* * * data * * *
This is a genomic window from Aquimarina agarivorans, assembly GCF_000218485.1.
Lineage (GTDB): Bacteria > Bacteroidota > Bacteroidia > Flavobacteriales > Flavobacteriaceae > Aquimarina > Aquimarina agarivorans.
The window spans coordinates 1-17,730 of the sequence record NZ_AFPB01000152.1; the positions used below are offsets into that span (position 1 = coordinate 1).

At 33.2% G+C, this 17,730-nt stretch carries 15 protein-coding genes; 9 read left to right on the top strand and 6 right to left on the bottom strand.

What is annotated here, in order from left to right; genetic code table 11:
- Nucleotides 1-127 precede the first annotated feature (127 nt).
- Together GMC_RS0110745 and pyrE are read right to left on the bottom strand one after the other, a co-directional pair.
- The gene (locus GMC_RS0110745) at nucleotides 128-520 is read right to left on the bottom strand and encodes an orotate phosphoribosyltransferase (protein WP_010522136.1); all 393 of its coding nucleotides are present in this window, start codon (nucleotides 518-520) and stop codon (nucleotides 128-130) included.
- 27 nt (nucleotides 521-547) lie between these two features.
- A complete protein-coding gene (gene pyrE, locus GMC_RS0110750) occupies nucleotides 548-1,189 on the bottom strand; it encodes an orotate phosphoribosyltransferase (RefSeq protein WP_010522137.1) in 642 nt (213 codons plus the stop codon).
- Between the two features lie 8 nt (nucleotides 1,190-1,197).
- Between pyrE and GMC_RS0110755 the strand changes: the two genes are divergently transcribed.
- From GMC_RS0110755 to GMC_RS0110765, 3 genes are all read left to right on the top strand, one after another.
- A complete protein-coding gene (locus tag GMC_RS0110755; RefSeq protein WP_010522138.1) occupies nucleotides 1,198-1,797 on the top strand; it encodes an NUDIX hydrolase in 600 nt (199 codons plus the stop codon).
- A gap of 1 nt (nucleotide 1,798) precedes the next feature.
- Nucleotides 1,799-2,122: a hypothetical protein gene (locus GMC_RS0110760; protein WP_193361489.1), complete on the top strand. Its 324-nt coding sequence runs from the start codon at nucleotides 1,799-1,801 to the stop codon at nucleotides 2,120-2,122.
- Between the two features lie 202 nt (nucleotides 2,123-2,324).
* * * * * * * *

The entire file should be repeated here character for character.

This is a genomic window from Aquimarina agarivorans, assembly GCF_000218485.1.
Lineage (GTDB): Bacteria > Bacteroidota > Bacteroidia > Flavobacteriales > Flavobacteriaceae > Aquimarina > Aquimarina agarivorans.
The window spans coordinates 1-17,730 of the sequence record NZ_AFPB01000152.1; the positions used below are offsets into that span (position 1 = coordinate 1).

At 33.2% G+C, this 17,730-nt stretch carries 15 protein-coding genes; 9 read left to right on the top strand and 6 right to left on the bottom strand.

What is annotated here, in order from left to right; genetic code table 11:
- Nucleotides 1-127 precede the first annotated feature (127 nt).
- Together GMC_RS0110745 and pyrE are read right to left on the bottom strand one after the other, a co-directional pair.
- The gene (locus GMC_RS0110745) at nucleotides 128-520 is read right to left on the bottom strand and encodes an orotate phosphoribosyltransferase (protein WP_010522136.1); all 393 of its coding nucleotides are present in this window, start codon (nucleotides 518-520) and stop codon (nucleotides 128-130) included.
- 27 nt (nucleotides 521-547) lie between these two features.
- A complete protein-coding gene (gene pyrE, locus GMC_RS0110750) occupies nucleotides 548-1,189 on the bottom strand; it encodes an orotate phosphoribosyltransferase (RefSeq protein WP_010522137.1) in 642 nt (213 codons plus the stop codon).
- Between the two features lie 8 nt (nucleotides 1,190-1,197).
- Between pyrE and GMC_RS0110755 the strand changes: the two genes are divergently transcribed.
- From GMC_RS0110755 to GMC_RS0110765, 3 genes are all read left to right on the top strand, one after another.
- A complete protein-coding gene (locus tag GMC_RS0110755; RefSeq protein WP_010522138.1) occupies nucleotides 1,198-1,797 on the top strand; it encodes an NUDIX hydrolase in 600 nt (199 codons plus the stop codon).
- A gap of 1 nt (nucleotide 1,798) precedes the next feature.
- Nucleotides 1,799-2,122: a hypothetical protein gene (locus GMC_RS0110760; protein WP_193361489.1), complete on the top strand. Its 324-nt coding sequence runs from the start codon at nucleotides 1,799-1,801 to the stop codon at nucleotides 2,120-2,122.
- Between the two features lie 202 nt (nucleotides 2,123-2,324).